Figure 11

Ultrafil 3D obturation unit

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Apical Third Filling

Classification-

  1. Carrier based: Simplifill obturator, Fiberfill obturator

  2. Paste based system: Dentin chip filling, Calcium hydroxide, MTA

Carrier Based Gutta-Percha: 19

Thermafil (Dentsply - Tulsa Dental)

Alpha form of guttapercha is coated on a plastic core and temperature is controlled by a heating device. A clinician has a time of approximately 10 seconds after heating to place it into the canal without rotating or twisting it. The carrier is resected after leaving it for 2-4 minutes for the GP to cool off.

Advantage

Effective sealing of lateral and accessory canals

Disadvantage

Occasional extrusion of materials beyond apex (Figure 12)

Figure 12

Thermafil Obturation

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Successfil (Hygienic-Coltene Whaledent)

In this system guttapercha is available in syringe and carriers (Titanium or Radiopaque plastic) are inserted in to the syringe to a measured length of the canal. The rate of withdrawl from the syringe determines the amount and shape of guttapercha. The gutta-percha can be compacted around the carrier with various pluggers, depending on canal morphology. This is followed by the severing of the carrier slightly above the orifice using a bur.(Figure 13)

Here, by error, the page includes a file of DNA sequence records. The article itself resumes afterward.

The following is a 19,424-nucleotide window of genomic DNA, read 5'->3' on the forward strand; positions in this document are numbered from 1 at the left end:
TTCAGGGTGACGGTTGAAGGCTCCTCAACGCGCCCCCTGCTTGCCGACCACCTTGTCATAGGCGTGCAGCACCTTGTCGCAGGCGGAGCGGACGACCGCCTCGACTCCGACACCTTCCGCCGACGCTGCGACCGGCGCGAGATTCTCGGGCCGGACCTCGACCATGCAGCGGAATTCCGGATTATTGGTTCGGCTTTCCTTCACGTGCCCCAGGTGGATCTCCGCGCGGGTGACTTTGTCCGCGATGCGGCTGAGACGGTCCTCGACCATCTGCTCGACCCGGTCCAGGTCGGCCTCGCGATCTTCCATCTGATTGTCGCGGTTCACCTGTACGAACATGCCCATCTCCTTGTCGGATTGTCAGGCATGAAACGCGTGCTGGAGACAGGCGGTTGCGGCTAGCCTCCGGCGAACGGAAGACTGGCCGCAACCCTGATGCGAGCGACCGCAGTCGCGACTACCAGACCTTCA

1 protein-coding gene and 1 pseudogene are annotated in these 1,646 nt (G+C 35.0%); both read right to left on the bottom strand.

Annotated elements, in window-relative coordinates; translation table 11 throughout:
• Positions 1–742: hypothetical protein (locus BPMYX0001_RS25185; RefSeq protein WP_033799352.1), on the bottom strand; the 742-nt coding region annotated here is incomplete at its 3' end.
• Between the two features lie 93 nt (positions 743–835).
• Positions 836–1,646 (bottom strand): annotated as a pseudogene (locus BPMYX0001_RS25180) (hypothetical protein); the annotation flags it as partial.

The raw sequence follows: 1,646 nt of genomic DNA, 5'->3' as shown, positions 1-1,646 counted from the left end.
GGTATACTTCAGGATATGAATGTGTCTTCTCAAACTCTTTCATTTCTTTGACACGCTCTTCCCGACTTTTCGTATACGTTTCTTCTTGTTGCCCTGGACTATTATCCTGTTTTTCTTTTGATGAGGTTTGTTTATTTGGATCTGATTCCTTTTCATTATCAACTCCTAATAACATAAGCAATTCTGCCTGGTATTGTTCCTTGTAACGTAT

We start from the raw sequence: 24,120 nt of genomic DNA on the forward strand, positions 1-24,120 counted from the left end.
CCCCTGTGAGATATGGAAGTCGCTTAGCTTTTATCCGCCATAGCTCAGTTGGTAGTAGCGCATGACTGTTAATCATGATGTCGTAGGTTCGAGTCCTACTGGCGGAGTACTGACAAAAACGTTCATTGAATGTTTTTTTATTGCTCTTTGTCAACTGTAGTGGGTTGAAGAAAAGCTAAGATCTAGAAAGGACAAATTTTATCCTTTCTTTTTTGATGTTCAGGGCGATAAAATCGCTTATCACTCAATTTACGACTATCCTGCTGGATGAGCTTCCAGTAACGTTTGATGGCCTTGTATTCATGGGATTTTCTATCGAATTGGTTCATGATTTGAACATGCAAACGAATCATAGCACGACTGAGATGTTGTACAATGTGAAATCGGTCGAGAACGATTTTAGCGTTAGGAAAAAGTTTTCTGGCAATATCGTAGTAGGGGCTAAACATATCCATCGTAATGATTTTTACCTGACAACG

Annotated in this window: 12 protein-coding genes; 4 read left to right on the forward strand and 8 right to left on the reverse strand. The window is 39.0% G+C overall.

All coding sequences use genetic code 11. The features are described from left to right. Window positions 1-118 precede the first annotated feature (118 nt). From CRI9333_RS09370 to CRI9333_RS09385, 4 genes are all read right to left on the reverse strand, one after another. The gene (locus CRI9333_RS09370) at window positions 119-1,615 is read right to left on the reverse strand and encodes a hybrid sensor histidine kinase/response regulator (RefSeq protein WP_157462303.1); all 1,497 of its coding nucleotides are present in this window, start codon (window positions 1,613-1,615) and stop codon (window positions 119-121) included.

Figure 13

Successfil obturation system and simplifill carriers with apical plug of GP

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SimpliFill (Discus Dental, Culver City, CA)

It is employed following canal preparation using Lightspeed instruments. Here there is 5mm of guttapercha as an apical plug to the carrier. After canal preparation, the carrier is advanced within 1mm of the canal length prepared, pushed to the determined length using digital pressure and the carrier is then severed rotating the handle counter clockwise atleast four times. The coronal space can then be filled with gutta-percha. This sectional technique is efficient.(Figure 13)

Paste Based System

Dentin chip filling

It is also known as BIOLOGICAL SEAL. Here circumferential filing using H - file produces dentin debris which using butt end of a paper point is packed into the canal.4

Advantage

Biocompatible and minimal chances of extrusion

Disadvantage

Infected pulp tissue may get packed at the apex with the dentinal mass.

Calcium Hydroxide